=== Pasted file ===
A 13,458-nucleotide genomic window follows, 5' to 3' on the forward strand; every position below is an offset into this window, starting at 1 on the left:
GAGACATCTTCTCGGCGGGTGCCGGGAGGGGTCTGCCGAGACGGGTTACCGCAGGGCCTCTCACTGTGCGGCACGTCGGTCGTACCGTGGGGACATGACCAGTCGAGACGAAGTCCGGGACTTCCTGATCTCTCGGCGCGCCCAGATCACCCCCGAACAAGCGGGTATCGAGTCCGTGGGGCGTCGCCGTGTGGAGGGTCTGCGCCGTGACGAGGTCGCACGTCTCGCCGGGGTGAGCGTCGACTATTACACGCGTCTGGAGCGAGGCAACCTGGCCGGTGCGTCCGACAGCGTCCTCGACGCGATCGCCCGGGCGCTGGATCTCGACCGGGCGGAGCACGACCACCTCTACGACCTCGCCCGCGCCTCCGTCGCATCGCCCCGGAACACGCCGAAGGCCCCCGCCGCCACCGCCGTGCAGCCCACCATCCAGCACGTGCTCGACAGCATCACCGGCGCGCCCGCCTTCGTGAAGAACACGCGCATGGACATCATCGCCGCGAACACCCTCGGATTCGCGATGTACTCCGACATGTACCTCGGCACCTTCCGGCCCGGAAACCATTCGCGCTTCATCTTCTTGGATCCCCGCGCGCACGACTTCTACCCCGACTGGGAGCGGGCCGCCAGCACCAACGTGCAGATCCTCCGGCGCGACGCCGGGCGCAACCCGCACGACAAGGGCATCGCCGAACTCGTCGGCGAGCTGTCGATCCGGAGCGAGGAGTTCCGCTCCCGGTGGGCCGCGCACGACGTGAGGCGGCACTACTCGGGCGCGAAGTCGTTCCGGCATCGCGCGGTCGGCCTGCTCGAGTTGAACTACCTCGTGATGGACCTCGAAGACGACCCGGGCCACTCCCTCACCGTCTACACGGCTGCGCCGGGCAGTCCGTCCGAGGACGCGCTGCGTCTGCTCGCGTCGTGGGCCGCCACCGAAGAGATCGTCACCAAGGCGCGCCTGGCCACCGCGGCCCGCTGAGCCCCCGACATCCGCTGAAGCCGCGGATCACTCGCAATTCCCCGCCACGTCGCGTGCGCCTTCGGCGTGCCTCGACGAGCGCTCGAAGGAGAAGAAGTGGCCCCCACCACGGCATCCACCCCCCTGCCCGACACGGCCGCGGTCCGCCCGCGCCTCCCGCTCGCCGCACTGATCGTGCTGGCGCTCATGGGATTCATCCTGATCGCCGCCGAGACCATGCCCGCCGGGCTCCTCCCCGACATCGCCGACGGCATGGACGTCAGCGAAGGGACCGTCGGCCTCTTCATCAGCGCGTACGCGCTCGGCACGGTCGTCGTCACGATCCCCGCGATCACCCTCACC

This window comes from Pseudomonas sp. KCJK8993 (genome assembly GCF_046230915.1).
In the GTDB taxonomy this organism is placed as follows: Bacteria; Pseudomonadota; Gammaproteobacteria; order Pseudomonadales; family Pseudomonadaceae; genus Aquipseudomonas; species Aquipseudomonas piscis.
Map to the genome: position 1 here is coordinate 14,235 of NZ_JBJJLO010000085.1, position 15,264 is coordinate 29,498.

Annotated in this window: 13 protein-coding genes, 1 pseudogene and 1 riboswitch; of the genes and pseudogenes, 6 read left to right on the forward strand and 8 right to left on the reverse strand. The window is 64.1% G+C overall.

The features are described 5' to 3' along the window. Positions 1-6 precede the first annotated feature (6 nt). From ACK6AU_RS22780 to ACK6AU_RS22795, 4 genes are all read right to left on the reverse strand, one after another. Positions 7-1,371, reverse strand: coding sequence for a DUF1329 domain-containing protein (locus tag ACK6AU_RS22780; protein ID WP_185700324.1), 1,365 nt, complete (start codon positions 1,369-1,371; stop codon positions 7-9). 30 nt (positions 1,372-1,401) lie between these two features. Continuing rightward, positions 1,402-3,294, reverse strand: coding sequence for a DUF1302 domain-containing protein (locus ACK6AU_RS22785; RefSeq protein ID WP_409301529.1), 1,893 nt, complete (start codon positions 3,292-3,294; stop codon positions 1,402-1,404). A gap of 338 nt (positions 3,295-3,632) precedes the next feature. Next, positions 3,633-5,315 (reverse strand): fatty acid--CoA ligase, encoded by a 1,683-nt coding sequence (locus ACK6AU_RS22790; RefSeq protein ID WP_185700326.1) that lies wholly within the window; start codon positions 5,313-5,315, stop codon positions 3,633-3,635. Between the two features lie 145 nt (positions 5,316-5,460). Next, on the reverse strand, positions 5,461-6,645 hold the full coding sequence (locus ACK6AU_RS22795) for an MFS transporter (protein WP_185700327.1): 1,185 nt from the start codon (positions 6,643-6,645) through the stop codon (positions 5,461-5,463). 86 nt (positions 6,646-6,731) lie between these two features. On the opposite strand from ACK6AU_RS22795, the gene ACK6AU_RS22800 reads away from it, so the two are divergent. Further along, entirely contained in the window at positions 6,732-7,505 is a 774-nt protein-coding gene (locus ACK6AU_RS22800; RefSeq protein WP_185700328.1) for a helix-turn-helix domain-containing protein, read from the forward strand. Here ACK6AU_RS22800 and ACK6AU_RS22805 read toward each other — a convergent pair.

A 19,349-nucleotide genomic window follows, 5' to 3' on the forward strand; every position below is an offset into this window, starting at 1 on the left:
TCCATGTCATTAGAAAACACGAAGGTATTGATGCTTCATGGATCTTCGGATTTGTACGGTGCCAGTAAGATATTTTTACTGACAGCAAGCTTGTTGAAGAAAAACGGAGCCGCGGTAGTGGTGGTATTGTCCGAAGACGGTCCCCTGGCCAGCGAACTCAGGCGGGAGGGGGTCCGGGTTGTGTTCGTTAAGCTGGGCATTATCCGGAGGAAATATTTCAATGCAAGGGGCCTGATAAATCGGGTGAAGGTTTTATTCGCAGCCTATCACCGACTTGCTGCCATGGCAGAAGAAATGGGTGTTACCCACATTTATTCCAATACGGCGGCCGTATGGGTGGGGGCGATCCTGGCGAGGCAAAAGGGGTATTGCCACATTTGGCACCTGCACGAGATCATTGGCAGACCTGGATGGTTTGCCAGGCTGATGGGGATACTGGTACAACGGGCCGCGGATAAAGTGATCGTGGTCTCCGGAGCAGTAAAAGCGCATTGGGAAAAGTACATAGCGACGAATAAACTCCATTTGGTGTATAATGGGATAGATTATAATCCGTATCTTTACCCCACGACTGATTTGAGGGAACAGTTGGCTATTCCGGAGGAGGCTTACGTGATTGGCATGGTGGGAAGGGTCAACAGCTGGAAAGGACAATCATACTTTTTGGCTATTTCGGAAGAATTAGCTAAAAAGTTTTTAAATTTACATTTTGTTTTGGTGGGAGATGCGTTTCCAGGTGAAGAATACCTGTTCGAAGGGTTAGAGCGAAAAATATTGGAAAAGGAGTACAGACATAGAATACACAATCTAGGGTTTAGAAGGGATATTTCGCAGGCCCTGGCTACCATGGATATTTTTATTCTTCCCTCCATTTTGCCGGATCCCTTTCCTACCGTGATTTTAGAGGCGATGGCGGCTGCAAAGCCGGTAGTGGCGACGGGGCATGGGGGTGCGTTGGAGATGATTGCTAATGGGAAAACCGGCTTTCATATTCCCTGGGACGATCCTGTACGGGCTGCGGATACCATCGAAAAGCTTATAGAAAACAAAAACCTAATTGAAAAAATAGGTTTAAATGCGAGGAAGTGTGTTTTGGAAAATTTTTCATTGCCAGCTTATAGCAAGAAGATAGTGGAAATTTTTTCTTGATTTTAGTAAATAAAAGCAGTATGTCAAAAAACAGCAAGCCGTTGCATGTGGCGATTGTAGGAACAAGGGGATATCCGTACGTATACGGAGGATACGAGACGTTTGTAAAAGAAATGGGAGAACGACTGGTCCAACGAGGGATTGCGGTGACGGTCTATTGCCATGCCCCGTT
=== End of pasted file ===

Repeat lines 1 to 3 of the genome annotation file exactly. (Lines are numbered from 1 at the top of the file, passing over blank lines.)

A 13,458-nucleotide genomic window follows, 5' to 3' on the forward strand; every position below is an offset into this window, starting at 1 on the left:
GAGACATCTTCTCGGCGGGTGCCGGGAGGGGTCTGCCGAGACGGGTTACCGCAGGGCCTCTCACTGTGCGGCACGTCGGTCGTACCGTGGGGACATGACCAGTCGAGACGAAGTCCGGGACTTCCTGATCTCTCGGCGCGCCCAGATCACCCCCGAACAAGCGGGTATCGAGTCCGTGGGGCGTCGCCGTGTGGAGGGTCTGCGCCGTGACGAGGTCGCACGTCTCGCCGGGGTGAGCGTCGACTATTACACGCGTCTGGAGCGAGGCAACCTGGCCGGTGCGTCCGACAGCGTCCTCGACGCGATCGCCCGGGCGCTGGATCTCGACCGGGCGGAGCACGACCACCTCTACGACCTCGCCCGCGCCTCCGTCGCATCGCCCCGGAACACGCCGAAGGCCCCCGCCGCCACCGCCGTGCAGCCCACCATCCAGCACGTGCTCGACAGCATCACCGGCGCGCCCGCCTTCGTGAAGAACACGCGCATGGACATCATCGCCGCGAACACCCTCGGATTCGCGATGTACTCCGACATGTACCTCGGCACCTTCCGGCCCGGAAACCATTCGCGCTTCATCTTCTTGGATCCCCGCGCGCACGACTTCTACCCCGACTGGGAGCGGGCCGCCAGCACCAACGTGCAGATCCTCCGGCGCGACGCCGGGCGCAACCCGCACGACAAGGGCATCGCCGAACTCGTCGGCGAGCTGTCGATCCGGAGCGAGGAGTTCCGCTCCCGGTGGGCCGCGCACGACGTGAGGCGGCACTACTCGGGCGCGAAGTCGTTCCGGCATCGCGCGGTCGGCCTGCTCGAGTTGAACTACCTCGTGATGGACCTCGAAGACGACCCGGGCCACTCCCTCACCGTCTACACGGCTGCGCCGGGCAGTCCGTCCGAGGACGCGCTGCGTCTGCTCGCGTCGTGGGCCGCCACCGAAGAGATCGTCACCAAGGCGCGCCTGGCCACCGCGGCCCGCTGAGCCCCCGACATCCGCTGAAGCCGCGGATCACTCGCAATTCCCCGCCACGTCGCGTGCGCCTTCGGCGTGCCTCGACGAGCGCTCGAAGGAGAAGAAGTGGCCCCCACCACGGCATCCACCCCCCTGCCCGACACGGCCGCGGTCCGCCCGCGCCTCCCGCTCGCCGCACTGATCGTGCTGGCGCTCATGGGATTCATCCTGATCGCCGCCGAGACCATGCCCGCCGGGCTCCTCCCCGACATCGCCGACGGCATGGACGTCAGCGAAGGGACCGTCGGCCTCTTCATCAGCGCGTACGCGCTCGGCACGGTCGTCGTCACGATCCCCGCGATCACCCTCACC

This window comes from Pseudomonas sp. KCJK8993 (genome assembly GCF_046230915.1).